Like in any other sport, the worldwide fan following is the life-blood that passionately nourishes and sustains cricket. Though they happen to be the most important stakeholders of the game, by and large, cricket fans are a neglected lot, as well.
Don’t they deserve to be treated with greater respect and dignity?
Those mini teams that alternated between batting out in the field used to be common sight. But now that scene is slowly shifting into oblivion thanks to the palm-held devices and a busier generation. And like everything else, cricket is also losing its grip in a country where it meant everything to its nation.
But the scribes have not given up their passions on cricket. Shehan Karunatilaka penned a voluminous novel based on a cricket legend and bagged quite a few awards. The fresh addition to the field is Ranjan Mellawa who is a Business Consultant.
A passionate – or even obsessively, you can safely assert - follower of cricket, Ranjan has been witness to almost all the key moments of the Sri Lankan edition of the game. Next to Australia’s eight, Sri Lanka had featured in six cricket World Cup finals so far, in ODI’s and 20/20 competitions. Ranjan was the lucky audience to all six finals. This, any cricket fan would covet in a lifetime. Plus, he has held the secretary position of a Sri Lankan cricket club of note.
For the third consecutive year, the annual ‘SILK Sports Awards 2017’ organised by sportsinfo.lk, Sri Lanka’s premier sports promotion network, and sponsored by Sri Lanka Telecom was held on 28 November 2017 at the Bandaranaike Memorial International Conference Hall, Sri Lanka. It is recognised as Sri Lanka’s first annual sports awards ceremony for sporting excellence and contribution, with the objective of appreciating those who contributed to sports in numerous ways in the past years, including the greats of the game and those unsung heroes behind the scenes.
On yet another wet, slippery and gloomy early summer day in England, two Sri Lankans were heading to Heathrow Airport. The owner-driver, a UK resident, picked up his mild-mannered, chubby-looking passenger, from Stoke-on-Trent in the northern country. Even at the end of a five-hour journey, they barely knew each other, save for their names and what they did for a living. This of course, is not a typical taxi-driver-and-passenger story. The wheelman was doing a favour to a friend. His unknown passenger in the shotgun seat, having received ‘summons’ from a cricketing heavyweight in Sri Lanka an hour before, was in a hurry to catch a flight to Colombo, departing in seven hours’ time. Feeling nervous to perform once again on the biggest stage, the passenger’s thoughts wandered around his childhood dreams. Never a bragger, he was focused, conserving all his energy for the forthcoming event.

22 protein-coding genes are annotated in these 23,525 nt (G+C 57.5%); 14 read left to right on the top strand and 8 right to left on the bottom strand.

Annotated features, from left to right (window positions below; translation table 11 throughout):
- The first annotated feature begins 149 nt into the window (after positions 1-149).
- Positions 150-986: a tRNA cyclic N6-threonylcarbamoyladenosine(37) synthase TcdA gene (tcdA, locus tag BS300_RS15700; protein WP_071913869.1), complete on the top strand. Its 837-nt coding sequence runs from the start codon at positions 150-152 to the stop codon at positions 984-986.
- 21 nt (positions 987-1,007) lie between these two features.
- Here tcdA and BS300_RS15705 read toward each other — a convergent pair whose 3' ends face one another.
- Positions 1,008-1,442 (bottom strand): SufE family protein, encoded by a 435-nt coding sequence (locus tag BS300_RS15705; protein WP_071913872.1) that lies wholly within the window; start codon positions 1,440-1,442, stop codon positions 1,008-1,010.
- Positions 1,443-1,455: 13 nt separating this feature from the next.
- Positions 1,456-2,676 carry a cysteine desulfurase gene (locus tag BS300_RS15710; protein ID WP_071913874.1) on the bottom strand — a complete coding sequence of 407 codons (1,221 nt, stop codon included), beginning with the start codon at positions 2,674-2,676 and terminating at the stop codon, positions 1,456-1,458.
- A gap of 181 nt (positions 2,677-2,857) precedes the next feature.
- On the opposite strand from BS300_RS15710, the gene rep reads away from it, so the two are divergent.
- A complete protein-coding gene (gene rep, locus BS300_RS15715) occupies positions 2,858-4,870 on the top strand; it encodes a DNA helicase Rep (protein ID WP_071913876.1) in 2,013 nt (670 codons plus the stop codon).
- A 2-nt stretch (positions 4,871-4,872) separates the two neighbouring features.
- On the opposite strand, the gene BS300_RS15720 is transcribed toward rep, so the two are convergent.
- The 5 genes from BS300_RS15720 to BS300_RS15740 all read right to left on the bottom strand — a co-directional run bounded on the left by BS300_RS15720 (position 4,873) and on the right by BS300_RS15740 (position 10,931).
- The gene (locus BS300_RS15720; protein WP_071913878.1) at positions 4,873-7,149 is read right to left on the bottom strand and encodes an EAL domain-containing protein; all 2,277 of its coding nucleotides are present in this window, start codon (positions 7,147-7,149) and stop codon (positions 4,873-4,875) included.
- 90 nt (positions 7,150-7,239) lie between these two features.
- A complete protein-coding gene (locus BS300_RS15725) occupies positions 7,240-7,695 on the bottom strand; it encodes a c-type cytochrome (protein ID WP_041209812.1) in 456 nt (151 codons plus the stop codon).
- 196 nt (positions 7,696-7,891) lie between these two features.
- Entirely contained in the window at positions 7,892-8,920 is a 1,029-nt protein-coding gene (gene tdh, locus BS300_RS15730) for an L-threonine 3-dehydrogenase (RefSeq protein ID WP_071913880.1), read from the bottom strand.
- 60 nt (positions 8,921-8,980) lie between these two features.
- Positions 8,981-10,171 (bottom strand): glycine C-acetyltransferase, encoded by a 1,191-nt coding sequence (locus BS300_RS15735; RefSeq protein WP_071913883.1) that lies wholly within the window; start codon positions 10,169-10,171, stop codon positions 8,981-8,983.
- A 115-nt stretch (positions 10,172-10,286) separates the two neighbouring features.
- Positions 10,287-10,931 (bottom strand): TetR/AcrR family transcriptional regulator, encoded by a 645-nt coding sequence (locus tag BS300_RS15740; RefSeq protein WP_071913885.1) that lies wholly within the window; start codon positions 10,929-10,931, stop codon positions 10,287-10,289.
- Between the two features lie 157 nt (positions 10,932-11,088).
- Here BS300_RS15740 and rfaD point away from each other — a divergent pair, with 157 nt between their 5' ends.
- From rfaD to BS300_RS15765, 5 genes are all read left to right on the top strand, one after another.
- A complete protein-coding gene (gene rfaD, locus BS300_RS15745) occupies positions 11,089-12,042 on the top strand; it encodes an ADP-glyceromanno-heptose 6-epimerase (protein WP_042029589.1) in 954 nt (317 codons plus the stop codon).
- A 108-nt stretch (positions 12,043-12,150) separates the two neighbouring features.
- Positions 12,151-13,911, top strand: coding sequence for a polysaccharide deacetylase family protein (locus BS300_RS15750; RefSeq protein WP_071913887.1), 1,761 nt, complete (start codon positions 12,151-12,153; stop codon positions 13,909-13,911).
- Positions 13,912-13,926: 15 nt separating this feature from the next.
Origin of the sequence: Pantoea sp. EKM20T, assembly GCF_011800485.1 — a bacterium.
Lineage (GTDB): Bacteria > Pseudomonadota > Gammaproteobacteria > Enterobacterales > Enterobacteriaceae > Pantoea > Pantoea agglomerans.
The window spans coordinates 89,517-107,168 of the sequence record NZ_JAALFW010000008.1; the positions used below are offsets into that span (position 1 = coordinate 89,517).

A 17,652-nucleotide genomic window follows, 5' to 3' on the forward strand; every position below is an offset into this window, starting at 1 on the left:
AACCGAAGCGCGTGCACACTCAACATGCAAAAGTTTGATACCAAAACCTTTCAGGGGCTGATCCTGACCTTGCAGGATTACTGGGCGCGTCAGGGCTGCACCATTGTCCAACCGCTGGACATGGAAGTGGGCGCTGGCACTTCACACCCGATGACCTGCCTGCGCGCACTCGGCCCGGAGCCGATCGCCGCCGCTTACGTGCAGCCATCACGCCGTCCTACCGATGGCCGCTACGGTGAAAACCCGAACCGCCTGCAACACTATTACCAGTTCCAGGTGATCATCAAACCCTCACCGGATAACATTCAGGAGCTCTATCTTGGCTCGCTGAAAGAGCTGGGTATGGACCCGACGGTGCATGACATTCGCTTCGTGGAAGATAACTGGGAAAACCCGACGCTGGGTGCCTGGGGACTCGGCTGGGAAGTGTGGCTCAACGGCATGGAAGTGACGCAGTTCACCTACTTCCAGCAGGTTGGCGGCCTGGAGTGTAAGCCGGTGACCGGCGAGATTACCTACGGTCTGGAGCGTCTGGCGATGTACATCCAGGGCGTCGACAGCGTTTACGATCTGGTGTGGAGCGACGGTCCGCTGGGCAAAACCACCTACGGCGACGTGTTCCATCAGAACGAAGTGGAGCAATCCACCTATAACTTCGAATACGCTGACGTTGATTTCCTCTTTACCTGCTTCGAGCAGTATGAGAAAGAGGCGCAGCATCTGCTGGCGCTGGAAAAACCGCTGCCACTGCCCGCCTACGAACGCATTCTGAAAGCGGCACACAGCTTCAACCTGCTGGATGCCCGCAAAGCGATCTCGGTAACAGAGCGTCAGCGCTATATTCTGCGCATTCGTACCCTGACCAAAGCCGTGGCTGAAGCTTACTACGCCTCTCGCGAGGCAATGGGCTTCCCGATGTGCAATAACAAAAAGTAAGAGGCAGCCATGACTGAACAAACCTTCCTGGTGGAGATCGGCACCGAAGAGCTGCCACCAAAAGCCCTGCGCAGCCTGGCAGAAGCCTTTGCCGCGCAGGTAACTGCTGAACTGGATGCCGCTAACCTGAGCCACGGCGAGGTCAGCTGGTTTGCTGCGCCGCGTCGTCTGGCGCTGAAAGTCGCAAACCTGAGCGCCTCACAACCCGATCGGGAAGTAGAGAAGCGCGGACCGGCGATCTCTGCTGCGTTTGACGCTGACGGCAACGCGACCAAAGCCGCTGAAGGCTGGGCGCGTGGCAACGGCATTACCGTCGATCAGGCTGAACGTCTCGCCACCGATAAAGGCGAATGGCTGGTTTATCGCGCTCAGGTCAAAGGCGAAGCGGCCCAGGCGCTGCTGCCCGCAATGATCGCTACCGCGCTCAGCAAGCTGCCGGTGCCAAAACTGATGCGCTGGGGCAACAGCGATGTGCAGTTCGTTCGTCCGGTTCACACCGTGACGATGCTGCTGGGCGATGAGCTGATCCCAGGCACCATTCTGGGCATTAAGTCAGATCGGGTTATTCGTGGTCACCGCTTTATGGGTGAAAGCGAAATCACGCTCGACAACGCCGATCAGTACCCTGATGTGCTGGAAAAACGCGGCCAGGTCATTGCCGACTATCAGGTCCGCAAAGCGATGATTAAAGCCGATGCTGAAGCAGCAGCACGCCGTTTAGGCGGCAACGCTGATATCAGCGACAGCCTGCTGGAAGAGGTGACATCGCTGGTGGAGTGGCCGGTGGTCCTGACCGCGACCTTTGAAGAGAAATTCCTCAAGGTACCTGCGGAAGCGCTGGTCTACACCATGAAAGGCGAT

Closer to the airport, the driver’s patience ran out. In Sinhala, he asked, ‘Malli (younger brother), up to what level of cricket have you played?’
Politely the passenger replied,
He being an ordinary fan and not an aficionado, was left speechless. In retrospect, it was hard to remember someone who had played only 14 Tests across nine years.
First, allow me to lay out a bias: I was probably always going to like this one.
Sri Lanka does not, alas, produce a wealth of cricket books. Where Ben Stokes already has a hardcover in circulation, Muttiah Muralitharan is yet to flog a 400-page grievance – the likes of which has recently become the prerogative of so many retired cricketers. (And of endured hardships, who could possibly have a greater store than Murali?)
A cricket book out of Sri Lanka is rare enough, but with Winds Behind the Willows, Ranjan Mellawa has produced something truly unique: memoirs of a lifelong fan. There are no tiffs with former captains, or gripes about selectors here. Here are rough-and-ready touring tales from six global tournaments, and many Tests besides. Here is a bird’s eye view of Sri Lankan cricket’s many tumbling transformations in Mellawa’s five decades of following cricket.
England hosted the 2009 ICC World T20, where Sri Lanka showcased its famed unorthodoxy at its brilliant best. I happened to be in the right place at the right time.
On 10 June 2009, Sanath Jayasuriya having violently demolished the Windies attack with an 81-run blitz off 47 balls, it was Angelo Mathews’ turn to treat the fifteen thousand plus crowd at Trent Bridge, Nottingham to an outlandish piece of innovative fielding.
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What happened next?
Then, with the parking lights on,
he did his number in no uncertain terms in the middle of the narrow road. It gathered momentum, and the intensity of his gyrations became faster than the beat of the music, transforming himself into a contortionist of sorts. Sporadically, a car would drive past, and Derrick, without stopping, would step onto the side of the road. It was awe-inspiring and non-stop for over thirty minutes. My mind raced back to those exhilarating baila sessions back home in the wee hours of the morning.
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